For Labour to motivate people who vote to swing strongly toward them, and to motivate those who didn’t vote in the last election to get out and vote Labour at the next one, will be a Labour party that offers a genuinely different way of seeing the world – of perceiving the UK and international economy and the solutions to economic problems. More on this in the next section.

– Placating the markets is a complete waste of time. Firstly because the opinion of the markets changes more often than the direction of the wind – the markets are as unstable as a nervous sheep, and keeping them onside is a vain and pointless hope. The real measures necessary to create a stable economy capable of steady and solid growth will involve a divorce of national economies from the instability of markets, and turning that into reality will be a battle that the markets will resist no matter what, so there’s no point in courting their favour now.

The premise

The Tories failed to get themselves elected in the last general election. But what success they did have came largely from them accusing Labour of presiding over an economic mess – and no opportunity to repeat the ‘inherited mess’ mantra has been missed ever since.

But the inherited mess is a myth. By volunteering that Labour will conduct this ‘root and branch’ spending review, Balls is granting credibility to the myth instead of exposing it as the lie it is. First, Labour managed the deficit well until the events of 2007/8 forced the desperate measures of bank bailouts etc – measures which David Cameron supported. Secondly, the kind of measures which the Tories are trying to impose will ensure that any ‘recovery’ only benefits themselves and their backers – and in fact will prevent any real recovery while ensuring that they and their backers still continue to get richer.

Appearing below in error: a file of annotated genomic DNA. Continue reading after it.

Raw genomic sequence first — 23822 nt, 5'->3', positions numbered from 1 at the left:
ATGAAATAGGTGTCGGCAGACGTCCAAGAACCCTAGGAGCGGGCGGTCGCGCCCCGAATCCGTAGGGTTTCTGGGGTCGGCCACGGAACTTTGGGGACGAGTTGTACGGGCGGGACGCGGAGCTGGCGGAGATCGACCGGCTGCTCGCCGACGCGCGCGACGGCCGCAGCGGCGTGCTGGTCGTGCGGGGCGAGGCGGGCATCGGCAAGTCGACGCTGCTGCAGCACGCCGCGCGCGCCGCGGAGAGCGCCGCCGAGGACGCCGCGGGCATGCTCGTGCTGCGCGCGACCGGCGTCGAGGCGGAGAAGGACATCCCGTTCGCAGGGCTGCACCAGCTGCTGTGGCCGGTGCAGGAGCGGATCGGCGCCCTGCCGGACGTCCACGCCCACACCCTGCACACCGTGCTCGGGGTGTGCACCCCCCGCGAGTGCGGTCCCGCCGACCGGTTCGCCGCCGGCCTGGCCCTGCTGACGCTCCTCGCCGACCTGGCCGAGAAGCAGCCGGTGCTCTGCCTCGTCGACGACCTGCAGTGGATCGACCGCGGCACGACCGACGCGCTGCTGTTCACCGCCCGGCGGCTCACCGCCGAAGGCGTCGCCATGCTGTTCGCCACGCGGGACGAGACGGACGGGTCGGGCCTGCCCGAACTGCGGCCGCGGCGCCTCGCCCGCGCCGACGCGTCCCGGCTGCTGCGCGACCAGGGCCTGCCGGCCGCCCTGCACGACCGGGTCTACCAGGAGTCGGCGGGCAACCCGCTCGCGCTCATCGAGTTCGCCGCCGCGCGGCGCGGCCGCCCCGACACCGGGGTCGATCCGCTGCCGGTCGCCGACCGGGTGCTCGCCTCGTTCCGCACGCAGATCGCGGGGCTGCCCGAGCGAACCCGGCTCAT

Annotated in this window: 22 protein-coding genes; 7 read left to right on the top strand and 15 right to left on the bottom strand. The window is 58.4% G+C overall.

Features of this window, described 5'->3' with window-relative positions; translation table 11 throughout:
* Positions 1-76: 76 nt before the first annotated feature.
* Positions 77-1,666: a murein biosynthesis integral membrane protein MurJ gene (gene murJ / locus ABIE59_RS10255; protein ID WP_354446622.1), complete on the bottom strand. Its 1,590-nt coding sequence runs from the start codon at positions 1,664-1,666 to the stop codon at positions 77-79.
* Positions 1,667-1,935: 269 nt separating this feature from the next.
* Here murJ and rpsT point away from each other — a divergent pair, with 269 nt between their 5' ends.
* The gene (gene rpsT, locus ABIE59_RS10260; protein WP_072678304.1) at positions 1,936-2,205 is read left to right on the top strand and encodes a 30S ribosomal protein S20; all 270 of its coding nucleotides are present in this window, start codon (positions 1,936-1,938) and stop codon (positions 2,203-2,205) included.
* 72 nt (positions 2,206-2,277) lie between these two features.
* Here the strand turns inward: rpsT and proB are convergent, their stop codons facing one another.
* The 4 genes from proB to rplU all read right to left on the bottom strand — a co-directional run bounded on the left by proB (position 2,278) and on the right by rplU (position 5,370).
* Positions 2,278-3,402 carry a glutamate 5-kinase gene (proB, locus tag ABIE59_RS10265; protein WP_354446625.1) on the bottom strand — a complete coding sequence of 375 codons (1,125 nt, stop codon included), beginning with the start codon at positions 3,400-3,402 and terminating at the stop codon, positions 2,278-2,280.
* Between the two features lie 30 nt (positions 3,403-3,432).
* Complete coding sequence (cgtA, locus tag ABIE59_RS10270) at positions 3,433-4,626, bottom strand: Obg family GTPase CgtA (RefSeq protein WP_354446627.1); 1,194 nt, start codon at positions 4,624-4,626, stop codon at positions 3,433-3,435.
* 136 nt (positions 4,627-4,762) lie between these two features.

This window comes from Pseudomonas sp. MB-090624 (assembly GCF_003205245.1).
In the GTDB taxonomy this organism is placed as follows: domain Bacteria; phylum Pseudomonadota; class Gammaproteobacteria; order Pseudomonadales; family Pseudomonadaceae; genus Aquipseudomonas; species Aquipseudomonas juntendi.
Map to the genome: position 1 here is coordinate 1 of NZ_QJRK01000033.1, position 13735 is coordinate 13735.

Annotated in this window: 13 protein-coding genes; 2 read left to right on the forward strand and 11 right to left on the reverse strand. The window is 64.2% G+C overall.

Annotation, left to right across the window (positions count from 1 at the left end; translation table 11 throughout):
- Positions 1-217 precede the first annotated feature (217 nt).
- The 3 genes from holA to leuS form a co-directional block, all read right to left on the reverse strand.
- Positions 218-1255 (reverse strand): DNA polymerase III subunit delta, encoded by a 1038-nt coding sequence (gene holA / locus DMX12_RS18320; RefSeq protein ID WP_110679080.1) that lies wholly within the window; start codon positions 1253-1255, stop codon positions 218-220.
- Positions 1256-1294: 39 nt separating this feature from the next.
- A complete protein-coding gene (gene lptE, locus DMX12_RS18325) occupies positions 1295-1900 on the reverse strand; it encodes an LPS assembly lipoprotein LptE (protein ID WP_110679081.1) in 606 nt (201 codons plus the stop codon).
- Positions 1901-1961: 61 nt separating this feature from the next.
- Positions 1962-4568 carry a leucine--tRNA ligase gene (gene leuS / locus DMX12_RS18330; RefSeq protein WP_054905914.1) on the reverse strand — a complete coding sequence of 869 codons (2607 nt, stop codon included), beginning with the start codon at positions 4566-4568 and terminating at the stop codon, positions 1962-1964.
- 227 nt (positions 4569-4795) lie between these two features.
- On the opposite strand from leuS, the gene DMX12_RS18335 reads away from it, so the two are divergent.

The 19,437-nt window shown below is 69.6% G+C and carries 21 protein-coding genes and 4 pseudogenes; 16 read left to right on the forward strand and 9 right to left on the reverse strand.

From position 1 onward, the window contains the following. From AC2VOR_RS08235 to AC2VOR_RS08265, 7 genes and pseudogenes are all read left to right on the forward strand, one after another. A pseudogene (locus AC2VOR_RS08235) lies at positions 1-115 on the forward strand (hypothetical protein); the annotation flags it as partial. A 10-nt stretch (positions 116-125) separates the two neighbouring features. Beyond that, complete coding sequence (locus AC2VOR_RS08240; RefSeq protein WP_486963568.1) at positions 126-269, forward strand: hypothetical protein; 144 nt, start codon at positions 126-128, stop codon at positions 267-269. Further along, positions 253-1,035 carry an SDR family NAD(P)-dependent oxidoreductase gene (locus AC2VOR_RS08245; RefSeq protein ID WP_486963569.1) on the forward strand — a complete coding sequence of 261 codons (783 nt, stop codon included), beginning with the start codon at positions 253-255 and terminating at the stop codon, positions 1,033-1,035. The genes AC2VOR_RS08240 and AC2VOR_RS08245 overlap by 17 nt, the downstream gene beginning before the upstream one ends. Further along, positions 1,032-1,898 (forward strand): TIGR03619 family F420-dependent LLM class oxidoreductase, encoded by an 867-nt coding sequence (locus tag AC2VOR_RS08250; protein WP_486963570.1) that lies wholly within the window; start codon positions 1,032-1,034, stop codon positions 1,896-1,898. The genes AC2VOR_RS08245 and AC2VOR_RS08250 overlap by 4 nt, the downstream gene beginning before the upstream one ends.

The government and its media pals are trying hard to keep this realisation from percolating through to the public consciousness. But people still sense in their gut that this is what’s happening – and so they’re heart-sick of the posturing and hypocrisy they see in the government’s words and actions (the booing of George Osborne by 80,000 people at the Paralympics was a demonstration of this.

If Labour wants to win the battle for the hearts, minds and votes of the British people, they will not succeed in doing so by posing as ‘Tory lite’ and saying that they’ll cut just like the Tories only a bit smarter.

Winning people’s hearts, minds and votes requires presenting a vision – one that gives a truer, better explanation of the current situation as well as a better, clearer, more inspiring and much more radical solution. By effectively agreeing with the Tory narrative and then trying to fight them on the battleground they’ve chosen, Ed Balls has made a serious strategic and tactical mistake.

Serious, but not fatal. There’s still time to recast the setting and reframe the argument onto terms that not only better suit Labour’s intrinsic strengths, but are also a truer reflection of reality and more appealing to the hearts and minds of austerity-sickened voters. In short, to withdraw from a no-win battleground and engage with people and the opposition on the right terrain.

I hope Ed and Ed will see this and act in time!